Searchers search all their lives for the meaning of it all, only to return to the same old conclusion, with effect, basically every time. What simply “is” cannot be definitively or adequately described, broken down, analysed or summed up. All around us seems hardly real at all at times because we struggle to fully comprehend it. But, this is only part of our problem.
We also have our IDs—our identities. These make things more complicated for us. We struggle—some for an entire lifetime—to find our true selves. Not only will we struggle, we won’t succeed; not entirely—and not inevitably. Identity crises pop up like rising seas, occurring haphazardly throughout our lifetimes. Storms confront many times without due prognosis.
We have to fit into the world somehow. This is an indelible issue for us to resolve. So, we ask; we beg; we pray; we seek—in secret. We determine that the answer lies just over “that” hill; but it’s never the one we’ve just climbed. It’s always the next one, or worse a couple or six from now. This is when we lose hope.
It all sounds so depressing. Well, this is but the start of it. We do have options and opportunities to resolve these things, however.
Understanding is understanding we will never understand.
Isn’t this just more hopelessness? No. It’s empathy. Empathy for our common human condition. If we want hope for release we must first seek to understand the problem.
It’s a dance we’re in. Life’s a dance where the music and tempo of that music changes often. It catches us out. No sooner are we dancing with the right partner and getting into the swing of things, we’re onto the next song—from samba to waltz; quickstep to slow rhythm. Yet, the right dance and the right beat are found with aplomb at times and we shine like stars.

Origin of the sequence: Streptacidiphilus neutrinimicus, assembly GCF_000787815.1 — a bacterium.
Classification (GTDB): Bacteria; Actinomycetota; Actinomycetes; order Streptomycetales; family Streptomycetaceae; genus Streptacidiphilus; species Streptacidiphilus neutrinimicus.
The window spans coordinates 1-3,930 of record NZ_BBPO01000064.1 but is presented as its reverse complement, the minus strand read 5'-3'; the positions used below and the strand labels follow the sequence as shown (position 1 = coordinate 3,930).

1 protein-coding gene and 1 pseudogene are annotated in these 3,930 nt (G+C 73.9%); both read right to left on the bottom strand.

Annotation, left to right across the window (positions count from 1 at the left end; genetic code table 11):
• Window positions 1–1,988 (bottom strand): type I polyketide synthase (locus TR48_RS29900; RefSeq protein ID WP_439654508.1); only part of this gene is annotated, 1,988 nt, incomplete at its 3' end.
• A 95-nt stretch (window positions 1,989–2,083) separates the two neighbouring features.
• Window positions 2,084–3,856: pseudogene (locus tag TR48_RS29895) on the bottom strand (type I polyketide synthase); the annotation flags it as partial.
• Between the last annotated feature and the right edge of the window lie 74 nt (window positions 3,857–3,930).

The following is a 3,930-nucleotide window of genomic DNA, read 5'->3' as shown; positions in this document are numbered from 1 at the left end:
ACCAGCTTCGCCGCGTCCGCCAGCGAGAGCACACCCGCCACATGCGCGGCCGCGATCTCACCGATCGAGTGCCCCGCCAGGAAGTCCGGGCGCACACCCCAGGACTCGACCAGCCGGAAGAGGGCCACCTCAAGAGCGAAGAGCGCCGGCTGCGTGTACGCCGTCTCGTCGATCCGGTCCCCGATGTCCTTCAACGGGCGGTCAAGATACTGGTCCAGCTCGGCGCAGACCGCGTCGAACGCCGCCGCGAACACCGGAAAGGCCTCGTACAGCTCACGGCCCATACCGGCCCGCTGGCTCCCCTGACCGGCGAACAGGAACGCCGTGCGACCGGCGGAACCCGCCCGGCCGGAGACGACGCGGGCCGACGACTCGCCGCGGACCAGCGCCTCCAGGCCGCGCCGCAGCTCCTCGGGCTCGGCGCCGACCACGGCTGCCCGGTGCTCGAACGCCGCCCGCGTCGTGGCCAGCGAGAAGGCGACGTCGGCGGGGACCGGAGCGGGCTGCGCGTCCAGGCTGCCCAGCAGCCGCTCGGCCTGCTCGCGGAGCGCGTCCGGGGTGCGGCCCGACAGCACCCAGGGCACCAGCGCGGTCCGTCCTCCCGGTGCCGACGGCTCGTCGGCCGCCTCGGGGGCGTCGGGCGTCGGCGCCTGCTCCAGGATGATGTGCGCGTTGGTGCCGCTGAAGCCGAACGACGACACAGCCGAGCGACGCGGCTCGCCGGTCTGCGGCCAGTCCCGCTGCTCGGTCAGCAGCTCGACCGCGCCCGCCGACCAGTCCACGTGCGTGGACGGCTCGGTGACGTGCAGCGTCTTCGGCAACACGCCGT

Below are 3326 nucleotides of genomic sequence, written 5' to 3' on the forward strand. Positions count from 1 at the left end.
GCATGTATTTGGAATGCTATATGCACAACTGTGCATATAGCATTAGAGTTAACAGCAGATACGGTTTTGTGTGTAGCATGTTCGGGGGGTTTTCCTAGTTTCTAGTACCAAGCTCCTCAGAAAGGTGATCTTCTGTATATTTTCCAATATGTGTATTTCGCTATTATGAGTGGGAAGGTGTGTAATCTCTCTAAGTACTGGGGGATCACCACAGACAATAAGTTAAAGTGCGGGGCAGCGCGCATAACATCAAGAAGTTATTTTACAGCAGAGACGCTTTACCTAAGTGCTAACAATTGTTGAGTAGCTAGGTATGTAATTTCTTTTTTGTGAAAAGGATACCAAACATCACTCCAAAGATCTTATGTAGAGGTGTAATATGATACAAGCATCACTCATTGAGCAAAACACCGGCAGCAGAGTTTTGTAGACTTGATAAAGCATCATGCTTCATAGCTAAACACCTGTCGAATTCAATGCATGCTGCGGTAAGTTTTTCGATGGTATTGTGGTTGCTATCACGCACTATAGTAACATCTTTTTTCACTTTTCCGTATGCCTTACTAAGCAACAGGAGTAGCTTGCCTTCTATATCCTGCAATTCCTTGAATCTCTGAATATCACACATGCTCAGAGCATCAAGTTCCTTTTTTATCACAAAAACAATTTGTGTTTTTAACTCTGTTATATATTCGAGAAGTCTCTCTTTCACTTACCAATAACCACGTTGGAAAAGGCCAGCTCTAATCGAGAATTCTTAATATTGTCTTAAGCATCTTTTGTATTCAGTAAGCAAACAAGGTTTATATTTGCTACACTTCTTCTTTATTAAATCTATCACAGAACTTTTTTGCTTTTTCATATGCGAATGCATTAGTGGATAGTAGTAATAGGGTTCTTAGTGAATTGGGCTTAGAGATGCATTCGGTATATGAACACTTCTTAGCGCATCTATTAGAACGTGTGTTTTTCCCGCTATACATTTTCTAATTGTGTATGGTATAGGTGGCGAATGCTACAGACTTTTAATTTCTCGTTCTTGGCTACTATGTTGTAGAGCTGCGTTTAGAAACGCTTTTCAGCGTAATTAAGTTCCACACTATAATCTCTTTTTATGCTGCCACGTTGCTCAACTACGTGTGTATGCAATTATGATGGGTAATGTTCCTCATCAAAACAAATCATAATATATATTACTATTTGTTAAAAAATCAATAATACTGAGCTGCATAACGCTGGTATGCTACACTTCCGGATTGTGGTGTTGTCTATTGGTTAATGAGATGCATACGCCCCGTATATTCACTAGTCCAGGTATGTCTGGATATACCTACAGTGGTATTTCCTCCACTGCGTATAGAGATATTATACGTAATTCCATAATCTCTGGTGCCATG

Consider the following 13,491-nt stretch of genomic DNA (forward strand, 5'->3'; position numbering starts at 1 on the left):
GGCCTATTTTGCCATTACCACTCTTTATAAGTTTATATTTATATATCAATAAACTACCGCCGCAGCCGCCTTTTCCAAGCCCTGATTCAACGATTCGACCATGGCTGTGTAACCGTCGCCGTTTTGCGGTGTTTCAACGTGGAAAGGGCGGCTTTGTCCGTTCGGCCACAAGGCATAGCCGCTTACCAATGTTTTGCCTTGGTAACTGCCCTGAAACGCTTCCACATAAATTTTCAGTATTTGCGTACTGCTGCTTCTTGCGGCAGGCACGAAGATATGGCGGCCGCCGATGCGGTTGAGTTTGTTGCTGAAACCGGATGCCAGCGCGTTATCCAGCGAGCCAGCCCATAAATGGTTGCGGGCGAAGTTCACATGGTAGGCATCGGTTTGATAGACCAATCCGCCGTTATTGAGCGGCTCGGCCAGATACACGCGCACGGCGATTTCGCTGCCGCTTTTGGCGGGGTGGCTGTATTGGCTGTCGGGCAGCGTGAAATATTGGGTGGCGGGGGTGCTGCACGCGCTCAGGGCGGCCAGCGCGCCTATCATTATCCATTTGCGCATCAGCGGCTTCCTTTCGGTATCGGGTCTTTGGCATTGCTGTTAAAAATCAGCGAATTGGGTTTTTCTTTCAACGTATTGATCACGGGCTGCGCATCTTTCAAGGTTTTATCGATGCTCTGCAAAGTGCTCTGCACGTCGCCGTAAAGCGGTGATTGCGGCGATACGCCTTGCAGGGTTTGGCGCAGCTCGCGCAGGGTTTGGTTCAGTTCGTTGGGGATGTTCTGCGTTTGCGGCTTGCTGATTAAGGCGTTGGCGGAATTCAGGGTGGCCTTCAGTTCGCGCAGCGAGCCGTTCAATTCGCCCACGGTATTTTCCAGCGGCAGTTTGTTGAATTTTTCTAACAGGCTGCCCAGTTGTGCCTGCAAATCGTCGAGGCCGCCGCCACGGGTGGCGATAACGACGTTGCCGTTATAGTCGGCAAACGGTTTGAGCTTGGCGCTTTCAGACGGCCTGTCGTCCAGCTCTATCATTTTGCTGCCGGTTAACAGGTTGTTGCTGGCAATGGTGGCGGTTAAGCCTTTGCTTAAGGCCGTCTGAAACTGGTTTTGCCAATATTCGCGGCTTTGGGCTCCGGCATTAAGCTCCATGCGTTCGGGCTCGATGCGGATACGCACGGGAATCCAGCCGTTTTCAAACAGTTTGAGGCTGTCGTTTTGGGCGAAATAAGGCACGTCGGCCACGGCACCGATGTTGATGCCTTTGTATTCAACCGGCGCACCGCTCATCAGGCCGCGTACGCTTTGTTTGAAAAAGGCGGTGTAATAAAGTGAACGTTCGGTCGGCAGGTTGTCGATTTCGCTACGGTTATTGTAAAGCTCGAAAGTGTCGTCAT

The solution is acceptance. It’s accepting the dance, accepting it changes; accepting our circumstances. It’s not being offended by the dance. The dance is, after all, just the dance.
Learning how to dance is both fun and tricky. It’s learning when to acknowledge and when to deny; when to fight and when to give in; it is learning what to do when, and then doing it.
Now to the best resolution of the problem. Our identities are central to our understanding of the meaning of life. Our task is to simply find what we should be doing and then be comfortable, even relaxed, in doing it. It one swift movement we resolve two burning issues. The confusing world at once makes sense, even for the moment. And we have our place in it, for the moment. Life can only make sense for us in the moment.
The most compelling question ever, from our personal viewpoints, is ‘What should I be doing right now?’ (“Doing” truly means thinking/saying/doing.) If our understanding of the dance is good we’ll know the answer and the answer will fit comfortably with us—we’ll accept the answer, gleefully at times.
To be happy we must find palpable solutions to the dances of life.
As the abovementioned article title suggests, we can readily picture being at a school prom and our partner encouragingly but cheekily saying to us in our momentary confusion, ‘It’s the [dance], silly.’ It’s a gripping metaphor to switch back onto the moment.
© 2010 S. J. Wickham.